4. Angie: Learning to Live and Love, after Abuse
At a time of life when most of her peers were looking forward to school dances or planning college, 15-year-old Angie was escaping a lifetime of abuse. Angie was removed from her mother’s care because of neglect and failure to protect her daughter.
Angie toiled enormously. She wanted to give up. She couldn’t see past the trauma to imagine a stable future or an environment where she felt like she belonged.
WYS began providing Angie treatment when she was experiencing depression so deep she considered suicide. Through this intervention, Angie discovered her own reasons to live and ways to create her future. Now 18, Angie lives in another state and is involved in a committed relationship. She now has access to an entirely new life, with happiness as an option.
Daniel was referred to WYS after getting kicked out of preschool. His mother said she didn’t know how to parent him. Daniel was oppositional, defiant and aggressive. It was recommended that Daniel and his mother participate in Parent-Child Interaction Therapy (PCIT). Daniel’s mother was skeptical and expressed that Daniel was the one that needed help and therapy, not her and she didn’t want to learn any new parenting skills. The newly certified therapist was nervous but gently explained the process and encouraged Daniel’s mother to consider, which she eventually did two weeks later when Daniel become so aggressive that he seriously injured another child.
During 16 weeks of treatment, Daniel’s mother learned many new parenting skills that she reports she had “never considered.” She is now able to offer Daniel choices, reinforce him properly, be consistent and also model effective ways of relating to others. Daniel and his mother officially “graduated” from PCIT and with tears in her eyes, his mother stated “I never thought I could be a good parent or have a loving relationship with my child. I thought parenting was yelling and punishing.” When asked how life was better for him, Daniel thought for a moment and even though he was just 5 years old, relayed “I wake up with a smile every day and I’m excited about my day. And the best is that I go to bed every night with an even bigger smile on my face because every day is a good day now.”
Savannah came to Western Youth Services after she was placed in foster care due to domestic violence. At 6 years old, she didn’t have the words to describe what she was feeling inside and didn’t understand why she couldn’t be with her mother and siblings. Savannah’s foster mother reported that she cried most of the day, would curl into a ball and scream anytime someone came near her and didn’t sleep. At first, Savannah refused to participate in therapy but her therapist didn’t give up. Every week, her therapist provided Savannah with a safe place to begin identifying and expressing her feelings. Over time, Savannah began to verbalize her thoughts and feelings and at the age of 7, for the first time, she disclosed to her therapist the physical and sexual abuse she had suffered at the hands of her mother’s boyfriend since the age of 2. Savannah received therapy for the next year where she learned coping skills, how to manage her anxiety and prepared for the very difficult task of testifying against her abuser.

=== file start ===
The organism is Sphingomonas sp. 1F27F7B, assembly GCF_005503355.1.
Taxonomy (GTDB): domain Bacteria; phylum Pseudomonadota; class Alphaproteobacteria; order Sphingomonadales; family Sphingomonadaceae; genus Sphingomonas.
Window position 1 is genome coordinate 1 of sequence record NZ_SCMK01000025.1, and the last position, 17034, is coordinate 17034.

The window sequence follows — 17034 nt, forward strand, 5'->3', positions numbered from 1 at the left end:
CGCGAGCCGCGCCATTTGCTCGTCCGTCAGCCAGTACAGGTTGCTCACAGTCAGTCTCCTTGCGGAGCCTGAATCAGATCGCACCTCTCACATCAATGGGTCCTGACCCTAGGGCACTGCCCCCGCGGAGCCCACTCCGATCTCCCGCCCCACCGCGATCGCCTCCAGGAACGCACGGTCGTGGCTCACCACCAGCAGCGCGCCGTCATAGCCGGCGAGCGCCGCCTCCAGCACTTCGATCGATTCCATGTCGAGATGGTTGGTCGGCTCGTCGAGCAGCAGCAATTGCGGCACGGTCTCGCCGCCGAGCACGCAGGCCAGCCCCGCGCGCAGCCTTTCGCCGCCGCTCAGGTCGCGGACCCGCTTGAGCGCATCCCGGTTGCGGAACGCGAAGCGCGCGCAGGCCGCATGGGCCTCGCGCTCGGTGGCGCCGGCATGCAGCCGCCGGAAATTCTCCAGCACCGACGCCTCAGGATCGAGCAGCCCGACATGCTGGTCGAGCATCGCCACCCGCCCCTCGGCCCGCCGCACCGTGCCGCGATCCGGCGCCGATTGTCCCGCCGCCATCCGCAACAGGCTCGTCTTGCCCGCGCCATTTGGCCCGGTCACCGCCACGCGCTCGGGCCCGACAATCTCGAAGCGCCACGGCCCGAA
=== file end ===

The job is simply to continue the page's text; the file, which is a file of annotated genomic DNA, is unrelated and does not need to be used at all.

Savannah’s therapist was able to sit in the courtroom with her on the day she testified. She watched a tiny little girl sit in a big chair and talk into a microphone that was far too large for a child. Savannah was able to state the facts as she remembered them and held her head up high, looking into the face of her abuser. It was at that moment, her therapist knew Savannah had truly taken control of her own life and feelings.
Savannah is now 11 years old and in middle school. She started a group last year for kids who are bullied and will be the upcoming class president. In her campaign speech, she stated her goal in life is to “help those who are unable to do so for themselves, just like I was helped all of those years ago; someone saved my life and now I’m going to do the same.”
Savannah plans on becoming a clinical psychologist and working with childhood survivors of abuse.
By the time Pamela was 16 years old, she was running the streets and refusing to be home. Her mother had given up and stopped trying. With no means of transportation, she wouldn’t be able to get Pamela mental health services anyway. This was until she was able to secure Therapeutic Behavioral Services (TBS).